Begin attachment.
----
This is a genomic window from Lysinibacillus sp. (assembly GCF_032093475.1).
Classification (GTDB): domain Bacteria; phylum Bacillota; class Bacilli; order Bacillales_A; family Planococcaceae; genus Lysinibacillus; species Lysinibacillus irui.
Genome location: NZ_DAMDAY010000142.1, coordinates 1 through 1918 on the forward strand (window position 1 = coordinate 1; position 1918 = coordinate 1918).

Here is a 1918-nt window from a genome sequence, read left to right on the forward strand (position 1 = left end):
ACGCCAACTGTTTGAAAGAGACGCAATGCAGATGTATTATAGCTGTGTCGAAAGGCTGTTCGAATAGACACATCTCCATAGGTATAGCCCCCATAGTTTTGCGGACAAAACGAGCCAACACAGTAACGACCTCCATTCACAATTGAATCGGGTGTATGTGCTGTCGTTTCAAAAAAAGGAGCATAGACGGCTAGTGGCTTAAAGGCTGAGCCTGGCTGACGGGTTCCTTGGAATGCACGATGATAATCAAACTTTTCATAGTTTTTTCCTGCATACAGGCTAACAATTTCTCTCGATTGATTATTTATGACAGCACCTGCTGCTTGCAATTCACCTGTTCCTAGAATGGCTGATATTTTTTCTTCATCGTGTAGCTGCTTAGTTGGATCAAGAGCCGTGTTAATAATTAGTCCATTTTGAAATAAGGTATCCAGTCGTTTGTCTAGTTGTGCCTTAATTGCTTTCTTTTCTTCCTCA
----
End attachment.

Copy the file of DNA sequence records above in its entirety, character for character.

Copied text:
This is a genomic window from Lysinibacillus sp. (assembly GCF_032093475.1).
Classification (GTDB): domain Bacteria; phylum Bacillota; class Bacilli; order Bacillales_A; family Planococcaceae; genus Lysinibacillus; species Lysinibacillus irui.
Genome location: NZ_DAMDAY010000142.1, coordinates 1 through 1918 on the forward strand (window position 1 = coordinate 1; position 1918 = coordinate 1918).

Here is a 1918-nt window from a genome sequence, read left to right on the forward strand (position 1 = left end):
ACGCCAACTGTTTGAAAGAGACGCAATGCAGATGTATTATAGCTGTGTCGAAAGGCTGTTCGAATAGACACATCTCCATAGGTATAGCCCCCATAGTTTTGCGGACAAAACGAGCCAACACAGTAACGACCTCCATTCACAATTGAATCGGGTGTATGTGCTGTCGTTTCAAAAAAAGGAGCATAGACGGCTAGTGGCTTAAAGGCTGAGCCTGGCTGACGGGTTCCTTGGAATGCACGATGATAATCAAACTTTTCATAGTTTTTTCCTGCATACAGGCTAACAATTTCTCTCGATTGATTATTTATGACAGCACCTGCTGCTTGCAATTCACCTGTTCCTAGAATGGCTGATATTTTTTCTTCATCGTGTAGCTGCTTAGTTGGATCAAGAGCCGTGTTAATAATTAGTCCATTTTGAAATAAGGTATCCAGTCGTTTGTCTAGTTGTGCCTTAATTGCTTTCTTTTCTTCCTCA